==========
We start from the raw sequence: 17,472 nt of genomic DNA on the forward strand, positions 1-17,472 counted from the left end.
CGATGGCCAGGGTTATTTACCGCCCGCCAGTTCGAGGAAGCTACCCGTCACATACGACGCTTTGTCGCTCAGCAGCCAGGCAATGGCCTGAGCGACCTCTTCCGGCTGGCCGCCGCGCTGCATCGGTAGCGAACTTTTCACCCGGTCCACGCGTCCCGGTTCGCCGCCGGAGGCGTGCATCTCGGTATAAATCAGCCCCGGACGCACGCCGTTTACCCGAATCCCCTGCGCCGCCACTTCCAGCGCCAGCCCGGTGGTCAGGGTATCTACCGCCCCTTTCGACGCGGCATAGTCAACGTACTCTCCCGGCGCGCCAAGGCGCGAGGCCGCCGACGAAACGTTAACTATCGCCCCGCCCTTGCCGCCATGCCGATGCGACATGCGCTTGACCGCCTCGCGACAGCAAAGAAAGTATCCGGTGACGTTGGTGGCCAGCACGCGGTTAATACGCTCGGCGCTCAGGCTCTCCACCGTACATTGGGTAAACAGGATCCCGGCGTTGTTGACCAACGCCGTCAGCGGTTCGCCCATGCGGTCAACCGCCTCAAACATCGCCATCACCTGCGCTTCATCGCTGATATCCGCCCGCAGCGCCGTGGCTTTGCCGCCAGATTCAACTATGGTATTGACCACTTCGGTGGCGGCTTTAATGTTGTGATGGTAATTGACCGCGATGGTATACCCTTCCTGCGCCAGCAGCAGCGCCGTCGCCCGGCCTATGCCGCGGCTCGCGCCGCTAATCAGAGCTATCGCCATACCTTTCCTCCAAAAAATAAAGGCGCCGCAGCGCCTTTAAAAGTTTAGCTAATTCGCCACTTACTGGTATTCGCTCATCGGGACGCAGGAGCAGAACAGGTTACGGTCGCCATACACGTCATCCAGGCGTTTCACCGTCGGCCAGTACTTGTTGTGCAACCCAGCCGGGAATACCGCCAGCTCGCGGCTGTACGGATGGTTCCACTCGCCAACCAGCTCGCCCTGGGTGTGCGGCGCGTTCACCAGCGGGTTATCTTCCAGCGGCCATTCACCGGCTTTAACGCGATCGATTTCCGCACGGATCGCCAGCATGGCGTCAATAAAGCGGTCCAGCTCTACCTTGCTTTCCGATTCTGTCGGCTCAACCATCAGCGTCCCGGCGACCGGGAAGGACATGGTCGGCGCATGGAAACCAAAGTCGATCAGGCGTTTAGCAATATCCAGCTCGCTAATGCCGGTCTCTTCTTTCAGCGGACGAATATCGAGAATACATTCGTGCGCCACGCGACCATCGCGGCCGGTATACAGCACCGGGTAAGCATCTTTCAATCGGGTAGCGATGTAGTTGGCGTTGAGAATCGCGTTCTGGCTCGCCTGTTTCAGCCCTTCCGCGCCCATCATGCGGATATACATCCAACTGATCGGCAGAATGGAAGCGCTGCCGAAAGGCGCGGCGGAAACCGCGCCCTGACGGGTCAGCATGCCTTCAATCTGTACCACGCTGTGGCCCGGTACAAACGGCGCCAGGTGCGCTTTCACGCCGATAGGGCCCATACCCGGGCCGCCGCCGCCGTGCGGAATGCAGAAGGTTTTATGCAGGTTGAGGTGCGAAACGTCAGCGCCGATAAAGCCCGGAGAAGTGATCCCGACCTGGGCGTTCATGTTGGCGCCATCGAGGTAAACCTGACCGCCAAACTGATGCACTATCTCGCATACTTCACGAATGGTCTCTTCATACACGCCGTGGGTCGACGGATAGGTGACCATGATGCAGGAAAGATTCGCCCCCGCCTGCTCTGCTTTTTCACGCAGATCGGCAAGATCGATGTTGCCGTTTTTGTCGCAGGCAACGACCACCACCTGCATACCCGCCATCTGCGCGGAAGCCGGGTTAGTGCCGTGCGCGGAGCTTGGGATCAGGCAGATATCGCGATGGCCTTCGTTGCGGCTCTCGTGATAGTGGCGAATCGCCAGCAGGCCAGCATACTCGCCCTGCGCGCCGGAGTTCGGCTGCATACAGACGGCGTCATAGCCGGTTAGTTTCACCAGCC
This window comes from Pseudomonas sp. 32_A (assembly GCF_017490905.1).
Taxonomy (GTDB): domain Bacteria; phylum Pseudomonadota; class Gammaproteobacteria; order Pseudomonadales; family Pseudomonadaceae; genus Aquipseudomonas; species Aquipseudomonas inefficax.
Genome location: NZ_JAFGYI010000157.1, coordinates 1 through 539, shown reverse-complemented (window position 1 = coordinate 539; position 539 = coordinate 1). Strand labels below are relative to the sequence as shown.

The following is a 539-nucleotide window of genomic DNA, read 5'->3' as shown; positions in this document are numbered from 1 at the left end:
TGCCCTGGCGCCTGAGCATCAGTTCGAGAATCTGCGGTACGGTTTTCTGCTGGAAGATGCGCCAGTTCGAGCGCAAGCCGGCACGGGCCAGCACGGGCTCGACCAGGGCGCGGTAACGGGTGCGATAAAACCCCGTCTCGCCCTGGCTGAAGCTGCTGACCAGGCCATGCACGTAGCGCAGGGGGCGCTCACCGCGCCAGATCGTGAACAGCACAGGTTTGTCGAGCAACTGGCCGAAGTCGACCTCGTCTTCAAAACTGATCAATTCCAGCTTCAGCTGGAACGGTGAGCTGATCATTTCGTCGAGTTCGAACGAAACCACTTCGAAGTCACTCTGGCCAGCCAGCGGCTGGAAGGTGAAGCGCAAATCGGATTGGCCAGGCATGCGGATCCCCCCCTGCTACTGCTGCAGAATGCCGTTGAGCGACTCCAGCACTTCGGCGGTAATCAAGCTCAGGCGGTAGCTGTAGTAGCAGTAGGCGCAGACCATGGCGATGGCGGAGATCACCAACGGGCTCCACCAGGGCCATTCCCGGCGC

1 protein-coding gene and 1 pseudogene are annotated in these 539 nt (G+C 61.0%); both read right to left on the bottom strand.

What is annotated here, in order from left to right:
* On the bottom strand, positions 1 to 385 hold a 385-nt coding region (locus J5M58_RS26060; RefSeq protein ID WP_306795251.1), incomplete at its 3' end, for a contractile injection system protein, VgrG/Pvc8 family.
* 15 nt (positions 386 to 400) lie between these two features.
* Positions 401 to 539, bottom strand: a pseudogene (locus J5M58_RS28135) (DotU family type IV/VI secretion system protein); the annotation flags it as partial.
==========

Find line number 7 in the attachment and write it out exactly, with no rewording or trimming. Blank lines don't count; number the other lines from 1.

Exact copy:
TGCCCTGGCGCCTGAGCATCAGTTCGAGAATCTGCGGTACGGTTTTCTGCTGGAAGATGCGCCAGTTCGAGCGCAAGCCGGCACGGGCCAGCACGGGCTCGACCAGGGCGCGGTAACGGGTGCGATAAAACCCCGTCTCGCCCTGGCTGAAGCTGCTGACCAGGCCATGCACGTAGCGCAGGGGGCGCTCACCGCGCCAGATCGTGAACAGCACAGGTTTGTCGAGCAACTGGCCGAAGTCGACCTCGTCTTCAAAACTGATCAATTCCAGCTTCAGCTGGAACGGTGAGCTGATCATTTCGTCGAGTTCGAACGAAACCACTTCGAAGTCACTCTGGCCAGCCAGCGGCTGGAAGGTGAAGCGCAAATCGGATTGGCCAGGCATGCGGATCCCCCCCTGCTACTGCTGCAGAATGCCGTTGAGCGACTCCAGCACTTCGGCGGTAATCAAGCTCAGGCGGTAGCTGTAGTAGCAGTAGGCGCAGACCATGGCGATGGCGGAGATCACCAACGGGCTCCACCAGGGCCATTCCCGGCGC